*x*‐axis, and two vertical boundaries can be determined directly by evaluating a definite integral. If

*f(x*) ≥ 0 on [

*a, b*], then the area (

*A*) of the region lying below the graph of

*f(x*), above the

*x*‐axis, and between the lines

*x*=

*a*and

*x*=

*b*is

**Figure 1 **Finding the area under a non‐negative function.

If *f(x*) ≤ 0 on [ *a, b*], then the area ( *A*) of the region lying above the graph of *f(x*), below the *x*‐axis, and between the lines *x* = *a* and *x* = *b* is

**Figure 2 **Finding the area above a negative function.

If *f(x*) ≥ 0 on [ *a, c*] and *f(x*) ≤ 0 on [ *c, b*], then the area ( *A*) of the region bounded by the graph of *f(x*), the *x*‐axis, and the lines *x* = *a* and *x* = *b* would be determined by the following definite integrals:

**Figure 3 **The area bounded by a function whose sign changes.

Note that in this situation it would be necessary to determine all points where the graph *f(x*) crosses the *x*‐axis and the sign of *f(x*) on each corresponding interval.

For some problems that ask for the area of regions bounded by the graphs of two or more functions, it is necessary to determined the position of each graph relative to the graphs of the other functions of the region. The points of intersection of the graphs might need to be found in order to identify the limits of integration. As an example, if *f(x*) ≥ *g*( *x*) on [ *a, b*], then the area ( *A*) of the region between the graphs of *f(x*) and *g*( *x*) and the lines *x* = *a* and *x* = *b* is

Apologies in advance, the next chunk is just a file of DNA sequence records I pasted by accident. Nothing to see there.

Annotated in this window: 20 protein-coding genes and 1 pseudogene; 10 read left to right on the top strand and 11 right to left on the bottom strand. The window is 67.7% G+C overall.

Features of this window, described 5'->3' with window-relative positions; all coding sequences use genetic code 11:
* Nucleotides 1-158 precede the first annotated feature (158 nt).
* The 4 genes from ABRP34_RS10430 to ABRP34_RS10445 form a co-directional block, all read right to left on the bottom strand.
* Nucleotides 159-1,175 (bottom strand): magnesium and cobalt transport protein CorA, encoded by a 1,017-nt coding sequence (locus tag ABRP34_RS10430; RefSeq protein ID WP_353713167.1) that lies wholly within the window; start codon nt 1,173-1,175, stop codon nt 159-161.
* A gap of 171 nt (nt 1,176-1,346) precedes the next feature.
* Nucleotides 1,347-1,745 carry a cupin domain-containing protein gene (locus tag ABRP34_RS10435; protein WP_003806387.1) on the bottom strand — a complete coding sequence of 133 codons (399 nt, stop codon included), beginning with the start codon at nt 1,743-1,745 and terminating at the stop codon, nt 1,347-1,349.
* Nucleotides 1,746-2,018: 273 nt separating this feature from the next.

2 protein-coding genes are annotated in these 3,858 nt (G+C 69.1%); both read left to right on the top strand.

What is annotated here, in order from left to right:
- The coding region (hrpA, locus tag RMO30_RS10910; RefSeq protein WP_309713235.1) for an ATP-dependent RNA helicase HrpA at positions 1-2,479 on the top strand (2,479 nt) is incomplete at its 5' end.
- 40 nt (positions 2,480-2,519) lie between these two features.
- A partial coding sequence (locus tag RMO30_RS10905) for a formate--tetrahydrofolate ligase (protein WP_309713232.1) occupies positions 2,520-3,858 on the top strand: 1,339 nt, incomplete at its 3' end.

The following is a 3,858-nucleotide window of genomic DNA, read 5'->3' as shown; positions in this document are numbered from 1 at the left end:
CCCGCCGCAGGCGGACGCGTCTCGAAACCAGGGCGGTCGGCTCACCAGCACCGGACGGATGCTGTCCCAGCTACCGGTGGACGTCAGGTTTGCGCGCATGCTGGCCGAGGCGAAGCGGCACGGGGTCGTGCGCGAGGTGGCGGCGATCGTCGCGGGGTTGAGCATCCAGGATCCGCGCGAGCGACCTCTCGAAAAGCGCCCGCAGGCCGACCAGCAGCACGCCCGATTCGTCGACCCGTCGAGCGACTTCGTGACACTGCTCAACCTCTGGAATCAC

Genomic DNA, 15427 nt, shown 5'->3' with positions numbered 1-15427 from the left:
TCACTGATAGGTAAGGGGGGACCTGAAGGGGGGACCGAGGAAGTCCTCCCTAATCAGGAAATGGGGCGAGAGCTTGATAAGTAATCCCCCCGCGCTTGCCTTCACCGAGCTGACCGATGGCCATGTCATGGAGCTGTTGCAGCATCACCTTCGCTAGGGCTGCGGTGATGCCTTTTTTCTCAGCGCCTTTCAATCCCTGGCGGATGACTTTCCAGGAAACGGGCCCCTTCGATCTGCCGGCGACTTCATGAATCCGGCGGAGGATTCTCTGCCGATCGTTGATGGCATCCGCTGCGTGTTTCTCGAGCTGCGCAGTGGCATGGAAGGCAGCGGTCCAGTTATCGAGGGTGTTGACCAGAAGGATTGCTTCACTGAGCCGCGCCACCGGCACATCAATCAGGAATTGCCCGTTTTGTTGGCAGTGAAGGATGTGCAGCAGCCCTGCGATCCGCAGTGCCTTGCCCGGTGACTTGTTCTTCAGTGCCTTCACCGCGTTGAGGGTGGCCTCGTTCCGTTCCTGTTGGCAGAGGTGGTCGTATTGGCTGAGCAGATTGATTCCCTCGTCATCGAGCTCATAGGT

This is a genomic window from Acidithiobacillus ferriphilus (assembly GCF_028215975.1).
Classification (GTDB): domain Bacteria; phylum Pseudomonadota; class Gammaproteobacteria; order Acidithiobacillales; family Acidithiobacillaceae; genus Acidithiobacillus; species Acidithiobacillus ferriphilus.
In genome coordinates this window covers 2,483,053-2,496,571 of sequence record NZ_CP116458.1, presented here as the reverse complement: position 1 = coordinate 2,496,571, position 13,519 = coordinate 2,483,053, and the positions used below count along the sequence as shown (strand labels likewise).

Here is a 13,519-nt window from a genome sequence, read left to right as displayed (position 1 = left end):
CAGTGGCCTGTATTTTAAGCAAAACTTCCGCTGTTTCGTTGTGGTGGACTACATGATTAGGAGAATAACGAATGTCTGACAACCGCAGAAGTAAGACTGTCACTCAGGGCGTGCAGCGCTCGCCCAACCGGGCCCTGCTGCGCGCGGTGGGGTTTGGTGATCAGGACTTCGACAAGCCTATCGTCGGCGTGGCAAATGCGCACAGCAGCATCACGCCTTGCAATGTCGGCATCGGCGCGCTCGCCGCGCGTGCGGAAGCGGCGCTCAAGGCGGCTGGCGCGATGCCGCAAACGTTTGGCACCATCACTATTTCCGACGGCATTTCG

**Figure 4 **The area between two functions.

Note that an analogous discussion could be given for areas determined by graphs of functions of *y*, the *y*‐axis, and the lines *y* = *a* and *y* = *b*.

**Example 1:** Find the area of the region bounded by *y* = *x* ^{2}, the *x*‐axis, *x* = –2, and *x* = 3.

Because *f(x*) ≥ 0 on [–2,3], the area ( *A*) is

**Example 2:** Find the area of the region bounded by *y* = *x* ^{3} + *x* ^{2} – 6 *x* and the *x*‐axis.

Setting *y* = 0 to determine where the graph intersects the *x*‐axis, you find that

Because *f* ( *x*) ≥ 0 on [–3,0] and *f* ( *x*) ≤ 0 on [0,2] (see Figure 5), the area ( *A*) of the region is

**Figure 5** Diagram for Example 2.

**Example 3:** Find the area bounded by *y* = *x* ^{2} and *y* = 8 – *x* ^{2}.

Because *y* = *x* ^{2} and *y* = 8 – *x* ^{2}, you find that

hence, the curves intersect at (–2,4) and (2,4). Because 8 – *x* ^{2} ≥ *x* ^{2} on [–2,2] (see Figure 6), the area ( *A*) of the region is

**Figure 6 **Diagram for Example 3.